How Will a Fresh Start for Borrowers in Default Work?

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Pexels Monstera 5849580The U.S. Department of Education (ED) last week announced a four-month extension on the federal student loan repayment pause in the pandemic. But to many advocates and experts, one slim line in ED's press release stood out: borrowers who were in default pre-pause would get a “fresh start” to “reenter repayment in good standing.”

The question is, what happens next?

“Moving tens of millions of borrowers from one status to another is incredibly taxing on a system that is already broken in a lot of ways, and this fresh start program adds another piece of complexity to that puzzle,” said Sarah Sattelmeyer, project director for education, opportunity, and mobility in the Higher Education Initiative at New America, a think tank. “To be clear, this is a very positive piece of complexity. This is a really important step forward. But it matters to get it right.”

For months, advocates like Sattelmeyer have called on ED to make such a move, citing how the punitive default system can shove people in poverty into deeper distress. Borrowers in default can have their wages garnished, tax refunds seized, and, for older people, money taken out of their Social Security checks while struggling to survive. Many also have families.

“That’s all social safety net money that is supposed to lift people up who are in poverty,” said Abby Shafroth, staff attorney at the National Consumer Law Center, a nonprofit that specializes in consumer issues on behalf of low-income people. “If this fresh start action hadn’t been announced, then it meant that roughly eight million borrowers with loans in default who had been protected from that collection system would once again be thrown into that system—and once again faced with these measures that push them further into poverty.”

Experts point out that the default rate is particularly high for students who drop out of a for-profit college. These borrowers are also disproportionately Black and Pell Grant-eligible, hailing from low-income households.

But as Sattelmeyer noted, if this fresh start is not done right, borrowers once in default could end up falling back into default.

“First of all, I don’t have any idea how this is going to work,” said Scott Buchanan, executive director of the Student Loan Servicing Alliance (SLSA), a nonprofit trade association focused on student loan servicers. “The department has not provided detail or guidance about what they really mean about that statement. Will all defaulted loans be eligible? Or only those in the last five years? We don’t know.”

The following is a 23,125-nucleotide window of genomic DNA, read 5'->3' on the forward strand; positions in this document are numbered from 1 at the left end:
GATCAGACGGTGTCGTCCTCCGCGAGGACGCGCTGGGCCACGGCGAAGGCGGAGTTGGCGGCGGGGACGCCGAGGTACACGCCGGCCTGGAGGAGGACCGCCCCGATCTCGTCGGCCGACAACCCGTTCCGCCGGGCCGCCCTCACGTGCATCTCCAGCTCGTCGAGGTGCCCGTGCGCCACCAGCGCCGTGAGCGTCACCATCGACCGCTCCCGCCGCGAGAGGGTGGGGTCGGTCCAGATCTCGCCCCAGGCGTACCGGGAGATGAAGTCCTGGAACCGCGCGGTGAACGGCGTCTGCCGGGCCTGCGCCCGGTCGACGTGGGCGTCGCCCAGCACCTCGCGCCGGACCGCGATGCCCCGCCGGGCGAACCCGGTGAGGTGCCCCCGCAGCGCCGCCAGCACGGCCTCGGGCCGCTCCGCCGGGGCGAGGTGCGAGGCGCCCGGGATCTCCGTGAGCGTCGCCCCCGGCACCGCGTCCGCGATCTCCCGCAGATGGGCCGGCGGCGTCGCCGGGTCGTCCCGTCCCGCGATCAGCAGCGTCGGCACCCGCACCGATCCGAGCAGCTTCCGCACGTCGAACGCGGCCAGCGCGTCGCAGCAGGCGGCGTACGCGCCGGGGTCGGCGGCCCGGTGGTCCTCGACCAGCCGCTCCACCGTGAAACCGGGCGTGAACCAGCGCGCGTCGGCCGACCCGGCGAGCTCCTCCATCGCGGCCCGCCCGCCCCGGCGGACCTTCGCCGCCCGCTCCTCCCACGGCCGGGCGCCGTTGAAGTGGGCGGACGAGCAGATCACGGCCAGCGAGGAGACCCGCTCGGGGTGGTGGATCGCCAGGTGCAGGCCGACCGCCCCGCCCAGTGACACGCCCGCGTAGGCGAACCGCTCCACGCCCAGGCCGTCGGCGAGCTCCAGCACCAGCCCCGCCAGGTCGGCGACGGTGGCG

Buchanan added that ED would assign borrowers in default a loan servicer. ED has not yet given a timeline or additional details on this program, four months before the repayment pause is supposed to lift. 

“The department had been exploring this for months, but I was surprised they moved forward with it because, for one, it’s pretty clear there isn’t a well-articulated plan about how it will work,” he said. “Normally, with a big plan like that, it’s a good idea to figure out how it’s going to work - and can it work - before you announce that you’re going to do it. That caught me off guard.”

Buchanan stressed that one of the biggest challenges for servicers once repayment restarts, regardless of whether someone was in default, will be contacting the borrowers more than two years since the pause began. He encouraged borrowers to make sure right away that their loan servicer has their updated email and mailing addresses. 

Yet doing so may be a much larger problem for borrowers in default.

A January 2022 report from the Government Accountability Office found that ED is missing about a quarter of defaulted borrowers’ email addresses.

“We want to make sure that they’re not setting people up for failure,” said Michele Streeter, associate director of policy and advocacy at The Institute for College Access & Success, a think tank. “We don’t want to just throw someone back into repayment to go into default again. And if those borrowers aren’t being reached, then they can’t enroll in the right repayment plans for them.”

Streeter added that income-driven repayment (IDR) plans could be a lifeline for these borrowers. Monthly payments could be as low as $0. But borrowers need to know about those plans in the first place.

“We don’t want to keep cycling people through the default system, and I would say that most of these borrowers should probably just be cut loose,” said Streeter.

Shafroth pointed to another issue. Many of the borrowers she has worked with who have had federal student loans in default were eligible for student loan cancellation—but were not aware.

“Either they were part of a school that has closed or the school lied to them about their job placement rates or they were recruited when they didn’t even have a high school diploma,” she said. “Unfortunately, those borrowers had never heard about these loan cancellation opportunities before.’

To make this fresh start work, she said that ED should incentivize loan servicers to screen borrowers who may be eligible for loan cancellation.

“What I would hope is that the department makes these loan cancellations more accessible and automatic,” said Shafroth. “That way it’s on the department to identify borrowers who are eligible rather than on the borrowers. I would love to see the department cancel as many loans as possible rather than putting them back in repayment at all.”

Rebecca Kelliher can be reached at rkelliher@diverseeducation.com.